Because we know your life better than you

Today’s news brought one of those amazing statements by a person who just can’t stand to see other people having fun.

Stuff reports that the average New Zealander drank 115 liters of sugary drinks last year, “despite constant lobbying against sugary soft drinks”.

Anyone who believes people can think for themselves would conclude that consumers had seen the lobbying, considered the health costs and reached their own conclusions, which add up to around one tall glass of fruit juice a day. Unfortunately the lobby group in question doesn’t see things that way (emphasis added):

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Mourning a colleague: Bernard Maris

One of the victims of the attack on satirical newspaper Charlie Hebdo was an economist, Bernard Maris. He wrote a column under the name Oncle Bernard.

I didn’t know Professor Maris. I never heard of him until today. His Wikipedia page shows him to be prolific and multidisciplinary – he’s written novels, stood for local office, worked at the Bank of France, been in films and engaged extensively with media. It was this last that got him killed.

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Teaching financial literacy via the Tooth Fairy

Chilhood myths such as Santa Claus and the Tooth Fairy don’t usually do much for a child’s education. Beyond a small encouragement to critical thinking (how does Santa visit every house in only one night?), all they really do is delay telling kids how the world really works.

Jenny Trout has hit on a better way: she’s using the Tooth Fairy to help her daughter understand that there are two sides to every market. Way to go!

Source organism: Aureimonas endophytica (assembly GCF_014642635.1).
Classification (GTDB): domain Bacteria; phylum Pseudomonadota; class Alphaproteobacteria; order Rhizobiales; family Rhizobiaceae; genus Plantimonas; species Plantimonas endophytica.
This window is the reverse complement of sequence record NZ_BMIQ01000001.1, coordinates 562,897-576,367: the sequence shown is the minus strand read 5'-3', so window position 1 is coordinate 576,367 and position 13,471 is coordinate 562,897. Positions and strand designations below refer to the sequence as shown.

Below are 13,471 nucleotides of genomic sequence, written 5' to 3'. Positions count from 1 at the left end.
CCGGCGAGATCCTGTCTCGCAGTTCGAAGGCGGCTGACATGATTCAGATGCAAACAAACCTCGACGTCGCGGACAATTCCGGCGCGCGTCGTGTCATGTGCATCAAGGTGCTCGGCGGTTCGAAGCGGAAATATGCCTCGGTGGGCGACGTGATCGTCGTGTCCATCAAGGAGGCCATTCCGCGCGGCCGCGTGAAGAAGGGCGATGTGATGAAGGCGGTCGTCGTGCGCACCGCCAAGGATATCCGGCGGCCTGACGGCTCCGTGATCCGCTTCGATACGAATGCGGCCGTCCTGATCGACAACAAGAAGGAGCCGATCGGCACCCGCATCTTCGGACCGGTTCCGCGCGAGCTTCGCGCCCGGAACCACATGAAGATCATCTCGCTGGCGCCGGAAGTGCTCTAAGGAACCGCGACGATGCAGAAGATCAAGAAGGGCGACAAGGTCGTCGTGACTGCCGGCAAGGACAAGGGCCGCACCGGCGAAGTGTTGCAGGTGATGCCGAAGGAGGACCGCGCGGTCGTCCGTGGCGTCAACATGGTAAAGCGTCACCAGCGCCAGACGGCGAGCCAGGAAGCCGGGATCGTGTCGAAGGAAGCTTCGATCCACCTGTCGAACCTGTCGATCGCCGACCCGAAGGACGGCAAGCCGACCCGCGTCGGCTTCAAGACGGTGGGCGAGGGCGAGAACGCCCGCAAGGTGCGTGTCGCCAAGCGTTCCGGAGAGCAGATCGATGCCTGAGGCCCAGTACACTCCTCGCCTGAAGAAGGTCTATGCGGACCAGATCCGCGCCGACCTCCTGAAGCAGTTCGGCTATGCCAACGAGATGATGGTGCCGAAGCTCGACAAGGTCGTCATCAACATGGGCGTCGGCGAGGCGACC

What other practical uses have you heard for these myths?

Rich vs poor and Christmas entitlement

It’s a rough season for some. Two news stories already this week have shown people abjectly failing to plan for Christmas.

On the one hand we have the family turned down by the Salvation Army for Christmas aid “because they have relied on handouts rather than trying to help themselves”. On the other, the dad who doesn’t want to pay duty to release his imported Christmas presents from Customs.

The two stories are weirdly similar.

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Gender is not a choice

The heartwarming story of the Brisbane parents who posted a classified to announce their trans son’s coming out has been all over social media the past few days.

In the notice, the family says in 1995 they placed an ad to announce the birth of their daughter Elizabeth Anne.

“He informs us that we were mistaken. Oops! Our bad. We would now like to present, our wonderful son – Kai Bogert. Loving you is the easiest thing in the world. Tidy your room,” the notice read.

That’s awesome! What supportive parents. Too bad the media isn’t so supportive. Kai’s decision to share his true gender identity with his family is reported like this (emphasis mine): Continue reading

New victim stats reveal Pakeha privilege

On Friday the Police released the first of their new series of statistics, “Recorded crime victims statistics”. The media release says these are an improvement on the old recorded offences numbers, and aim to “count the victims behind the crimes” in order to “provide new information about victims and a more complete picture of who is affected by crime in New Zealand”. The victims statistics will be complemented by statistics on offenders, to be released next year.

This change in reporting is a positive step towards humanising talk about crime.
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